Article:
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  1. Nuclear spin singlet states are often found to allow long-lived storage of nuclear magnetization, which can form the basis of novel applications in spectroscopy, imaging, and in studies of dynamic processes. Precisely how long such polarization remains intact, and which factors affect its lifetime is often difficult to determine and predict. We present a combined experimental/computational study to demonstrate that molecular dynamics simulations and ab initio calculations can be used to fully account for the experimentally observed proton singlet lifetimes in ethyl-d 5 -propyl-d 7 -maleate in deuterated chloroform as solvent. The correspondence between experiment and simulations is achieved without adjustable parameters. These studies highlight the importance of considering unusual and difficult-to-control mechanisms, such as dipolar couplings to low-gamma solvent nuclei, and to residual paramagnetic species, which often can represent lifetime limiting factors. These results also point to the power of molecular dynamics simulations to provide insights into little-known NMR relaxation mechanisms.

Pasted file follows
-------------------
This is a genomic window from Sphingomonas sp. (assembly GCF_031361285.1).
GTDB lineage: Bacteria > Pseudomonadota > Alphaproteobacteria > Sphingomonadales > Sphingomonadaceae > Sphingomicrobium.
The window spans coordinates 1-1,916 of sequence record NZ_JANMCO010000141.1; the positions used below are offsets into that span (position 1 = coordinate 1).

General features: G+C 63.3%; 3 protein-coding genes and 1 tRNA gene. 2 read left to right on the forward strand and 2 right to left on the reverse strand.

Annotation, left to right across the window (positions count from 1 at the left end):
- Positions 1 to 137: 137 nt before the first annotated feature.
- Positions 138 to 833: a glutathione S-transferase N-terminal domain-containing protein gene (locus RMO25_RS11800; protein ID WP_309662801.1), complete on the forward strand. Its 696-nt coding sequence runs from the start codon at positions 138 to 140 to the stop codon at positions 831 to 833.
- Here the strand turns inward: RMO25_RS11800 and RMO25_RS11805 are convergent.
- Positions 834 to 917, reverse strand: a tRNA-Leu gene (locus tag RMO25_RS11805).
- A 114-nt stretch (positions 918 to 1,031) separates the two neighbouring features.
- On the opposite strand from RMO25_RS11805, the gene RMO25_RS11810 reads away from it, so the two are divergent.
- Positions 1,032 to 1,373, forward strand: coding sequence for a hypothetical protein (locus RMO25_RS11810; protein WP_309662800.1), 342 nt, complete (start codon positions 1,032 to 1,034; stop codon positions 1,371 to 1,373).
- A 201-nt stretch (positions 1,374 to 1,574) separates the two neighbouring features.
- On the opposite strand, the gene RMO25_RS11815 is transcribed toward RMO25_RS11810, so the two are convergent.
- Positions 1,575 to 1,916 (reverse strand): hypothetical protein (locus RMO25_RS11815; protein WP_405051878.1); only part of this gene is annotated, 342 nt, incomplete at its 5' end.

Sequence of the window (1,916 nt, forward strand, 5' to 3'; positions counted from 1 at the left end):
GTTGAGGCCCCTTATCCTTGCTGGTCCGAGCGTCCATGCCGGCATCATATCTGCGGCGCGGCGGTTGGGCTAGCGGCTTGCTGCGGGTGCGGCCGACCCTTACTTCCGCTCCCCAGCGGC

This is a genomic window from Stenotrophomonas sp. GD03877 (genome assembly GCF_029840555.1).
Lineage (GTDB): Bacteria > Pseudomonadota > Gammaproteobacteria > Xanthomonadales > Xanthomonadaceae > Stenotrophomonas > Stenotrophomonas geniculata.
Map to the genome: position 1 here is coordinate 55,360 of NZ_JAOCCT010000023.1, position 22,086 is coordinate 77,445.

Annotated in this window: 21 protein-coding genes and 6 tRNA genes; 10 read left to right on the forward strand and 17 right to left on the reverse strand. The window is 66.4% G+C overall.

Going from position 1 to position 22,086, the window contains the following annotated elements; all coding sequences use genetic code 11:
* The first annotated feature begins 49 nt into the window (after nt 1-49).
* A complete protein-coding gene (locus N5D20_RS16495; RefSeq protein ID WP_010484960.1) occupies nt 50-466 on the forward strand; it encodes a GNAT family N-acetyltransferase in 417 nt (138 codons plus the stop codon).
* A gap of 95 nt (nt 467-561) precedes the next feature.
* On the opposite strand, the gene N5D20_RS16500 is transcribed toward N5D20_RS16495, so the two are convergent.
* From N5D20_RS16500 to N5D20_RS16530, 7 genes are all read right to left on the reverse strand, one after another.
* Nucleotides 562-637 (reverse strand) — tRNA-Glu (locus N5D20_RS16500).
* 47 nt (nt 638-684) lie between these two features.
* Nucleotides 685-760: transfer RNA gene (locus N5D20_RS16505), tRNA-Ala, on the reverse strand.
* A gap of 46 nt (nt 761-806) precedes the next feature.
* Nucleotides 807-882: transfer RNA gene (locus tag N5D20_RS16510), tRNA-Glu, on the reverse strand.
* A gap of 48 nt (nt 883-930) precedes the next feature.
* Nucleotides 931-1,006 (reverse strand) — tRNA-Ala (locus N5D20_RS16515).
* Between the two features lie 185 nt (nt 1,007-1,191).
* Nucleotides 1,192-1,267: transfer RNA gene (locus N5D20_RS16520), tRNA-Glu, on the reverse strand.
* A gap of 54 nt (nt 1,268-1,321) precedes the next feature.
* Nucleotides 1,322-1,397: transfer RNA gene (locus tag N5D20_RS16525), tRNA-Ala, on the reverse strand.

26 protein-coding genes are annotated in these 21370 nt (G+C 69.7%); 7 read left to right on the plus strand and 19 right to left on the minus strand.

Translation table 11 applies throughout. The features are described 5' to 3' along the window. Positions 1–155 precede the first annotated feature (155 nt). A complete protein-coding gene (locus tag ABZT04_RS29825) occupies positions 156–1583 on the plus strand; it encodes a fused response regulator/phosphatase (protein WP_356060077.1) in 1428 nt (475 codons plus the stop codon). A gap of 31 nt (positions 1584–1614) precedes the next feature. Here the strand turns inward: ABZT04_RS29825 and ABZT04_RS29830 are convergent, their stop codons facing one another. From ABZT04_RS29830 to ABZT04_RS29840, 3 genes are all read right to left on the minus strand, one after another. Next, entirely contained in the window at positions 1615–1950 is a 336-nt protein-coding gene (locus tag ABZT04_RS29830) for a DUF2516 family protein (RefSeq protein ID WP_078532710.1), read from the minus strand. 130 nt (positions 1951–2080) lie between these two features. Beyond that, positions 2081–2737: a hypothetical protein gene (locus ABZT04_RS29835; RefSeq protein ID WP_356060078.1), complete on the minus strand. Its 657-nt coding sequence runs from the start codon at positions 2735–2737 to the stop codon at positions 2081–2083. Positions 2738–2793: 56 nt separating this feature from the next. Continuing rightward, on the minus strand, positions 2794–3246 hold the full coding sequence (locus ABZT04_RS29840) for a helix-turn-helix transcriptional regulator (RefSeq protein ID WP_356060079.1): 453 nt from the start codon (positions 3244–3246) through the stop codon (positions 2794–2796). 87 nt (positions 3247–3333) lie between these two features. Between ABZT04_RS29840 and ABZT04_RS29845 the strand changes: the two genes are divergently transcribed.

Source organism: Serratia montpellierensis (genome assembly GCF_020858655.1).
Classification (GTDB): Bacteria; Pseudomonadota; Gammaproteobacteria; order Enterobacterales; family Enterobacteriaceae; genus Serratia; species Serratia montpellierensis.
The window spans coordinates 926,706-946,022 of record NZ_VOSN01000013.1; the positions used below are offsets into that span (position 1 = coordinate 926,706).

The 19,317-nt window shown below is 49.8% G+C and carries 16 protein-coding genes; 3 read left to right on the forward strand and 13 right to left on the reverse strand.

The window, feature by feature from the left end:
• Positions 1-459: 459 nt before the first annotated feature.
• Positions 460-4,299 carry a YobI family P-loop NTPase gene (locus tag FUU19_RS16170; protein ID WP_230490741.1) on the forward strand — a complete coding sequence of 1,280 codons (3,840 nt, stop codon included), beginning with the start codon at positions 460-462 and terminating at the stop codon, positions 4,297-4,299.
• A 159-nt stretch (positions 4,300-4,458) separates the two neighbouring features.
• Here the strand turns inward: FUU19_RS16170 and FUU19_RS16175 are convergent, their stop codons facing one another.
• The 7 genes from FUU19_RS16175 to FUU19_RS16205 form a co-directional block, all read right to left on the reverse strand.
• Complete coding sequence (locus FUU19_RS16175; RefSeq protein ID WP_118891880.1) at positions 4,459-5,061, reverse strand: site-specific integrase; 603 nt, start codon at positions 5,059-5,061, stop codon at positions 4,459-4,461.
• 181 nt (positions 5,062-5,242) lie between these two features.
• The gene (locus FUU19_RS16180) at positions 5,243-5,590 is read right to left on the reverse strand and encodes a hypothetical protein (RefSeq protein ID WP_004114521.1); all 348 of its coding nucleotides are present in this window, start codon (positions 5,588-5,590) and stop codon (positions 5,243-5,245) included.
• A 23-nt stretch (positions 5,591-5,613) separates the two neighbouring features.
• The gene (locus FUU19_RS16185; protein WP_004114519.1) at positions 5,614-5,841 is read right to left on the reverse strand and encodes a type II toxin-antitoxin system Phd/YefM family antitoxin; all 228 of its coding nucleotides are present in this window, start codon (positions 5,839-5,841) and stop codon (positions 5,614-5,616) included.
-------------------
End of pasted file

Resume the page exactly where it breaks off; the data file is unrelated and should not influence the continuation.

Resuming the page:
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  2. The examination and optimized preparation of nuclear spin singlet order has enabled the development of new types of applications that rely on potentially long-term polarization storage. Lifetimes several orders of magnitude longer than T 1 have been observed. The efficient creation of such states relies on special pulse sequences. The extreme cases of very large and very small magnetic equivalence received primary attention, while relatively little effort has been directed towards studying singlet relaxation in the intermediate regime. The intermediate case is of interest as it is relevant for many spin systems, and would also apply to heteronuclear systems in very low magnetic fields. Experimental evidence for singlet–triplet leakage in the intermediate regime is sparse. Here we describe a pulse sequence for efficiently creating singlets in the intermediate regime in a broad-band fashion. Singlet lifetimes are studied with a specially synthesized molecule over a wide range of magnetic fields using a home-built sample-lift apparatus. The experimental results are supplemented with spin simulations using parameters obtained from ab initio calculations. This work indicates that the chemical shift anisotropy (CSA) mechanism is relatively weak compared to singlet–triplet leakage for the proton system observed over a large magnetic field range. These experiments provide a mechanism for expanding the scope of singlet NMR to a larger class of molecules, and provide new insights into singlet lifetime limiting factors. 
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